Kenya’s Supreme Court has declared the Constituency Development Fund (CDF) illegal.
On Monday, the apex court ruled that allowing legislators to manage the funds is against the Division of Revenue and Public Finance law.
“A declaration is hereby made that the Constituency Development Fund Act, 2013 is unconstitutional,” the verdict given by the five-judge bench read in part.
In its declaration, the Supreme Court noted that the law allowing MPs to manage funds offends division of revenue and public finance law.
“We agree with the reasoning adopted by the High Court to the effect that the CDF Act 2013 violates the principle of separation of powers and that the CDF Act 2013 is unconstitutional,” read part of the verdict.
“We also agree with the reasoning of the Court of Appeal, but only to the extent that it upholds the position of the High Court. In doing so, as we have faulted and reversed the Court of Appeal’s restrictive approach in interpreting the law in relation to powers and functions of the county governments; it’s finding that the CDF did not violate the division of powers between the two levels of government.”
According to the court, the CDF amounted to an intergovernmental transfer of functions.
“We have also reversed the Court of Appeal on its findings on the issue of CDF and division of revenue, and have restored the finding of the High Court, that the CDF Act 2013 violates the constitutional principle on the division of revenue,” read the verdict.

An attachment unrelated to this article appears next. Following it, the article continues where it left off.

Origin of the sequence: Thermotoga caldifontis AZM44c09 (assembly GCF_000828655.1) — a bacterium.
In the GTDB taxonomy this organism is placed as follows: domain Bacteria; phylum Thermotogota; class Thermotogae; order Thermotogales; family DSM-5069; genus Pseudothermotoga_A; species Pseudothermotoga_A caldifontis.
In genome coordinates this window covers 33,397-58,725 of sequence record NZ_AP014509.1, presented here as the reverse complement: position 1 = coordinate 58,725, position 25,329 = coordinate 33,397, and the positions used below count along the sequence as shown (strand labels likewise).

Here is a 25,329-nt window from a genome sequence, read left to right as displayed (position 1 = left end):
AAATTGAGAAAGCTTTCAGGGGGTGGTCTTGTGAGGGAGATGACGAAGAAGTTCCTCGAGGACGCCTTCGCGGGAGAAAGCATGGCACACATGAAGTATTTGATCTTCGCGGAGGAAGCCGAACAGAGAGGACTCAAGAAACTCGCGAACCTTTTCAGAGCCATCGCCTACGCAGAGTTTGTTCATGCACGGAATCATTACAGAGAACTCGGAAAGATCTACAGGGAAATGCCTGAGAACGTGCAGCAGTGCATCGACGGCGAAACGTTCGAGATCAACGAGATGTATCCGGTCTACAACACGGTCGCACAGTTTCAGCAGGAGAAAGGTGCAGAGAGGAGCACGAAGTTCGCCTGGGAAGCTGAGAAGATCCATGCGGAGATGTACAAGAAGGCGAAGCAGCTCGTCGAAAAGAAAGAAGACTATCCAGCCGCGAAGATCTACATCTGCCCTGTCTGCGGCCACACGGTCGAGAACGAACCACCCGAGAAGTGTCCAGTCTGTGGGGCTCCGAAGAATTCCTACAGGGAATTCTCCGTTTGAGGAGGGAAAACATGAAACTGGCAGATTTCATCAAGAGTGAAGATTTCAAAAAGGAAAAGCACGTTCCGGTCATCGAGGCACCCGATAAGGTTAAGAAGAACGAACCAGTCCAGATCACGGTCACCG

The CDF Act was declared unconstitutional in February 2015.
The fund was introduced in 2003 during the Mwai Kibaki presidency with the aim of devolving some funds to the grassroots so that people would have a say on development.
The CDF Act 2003 (as amended in 2007) was repealed and replaced with the CDF Act 2013 which is aligned with the Constitution of Kenya 2010.
Despite that, the Institute of Social Accountability (TISA) went to court to challenge its constitutionality.
Tisa said the act undermined devolution and went against principles of the rule of law, good governance, transparency, and accountability.
It also mentioned that the act contravened the division of powers between the national and county government and the public finance management and administration.
According to Justice David Majanja, the process leading to the enactment of the CDF was not legitimate on grounds that the Senate was not involved in its enactment.
He said by involving MPs in the planning, approval, coordination and implementation of the CDF projects, the CDF Act violated the doctrine of separation of powers between the executive and legislative functions.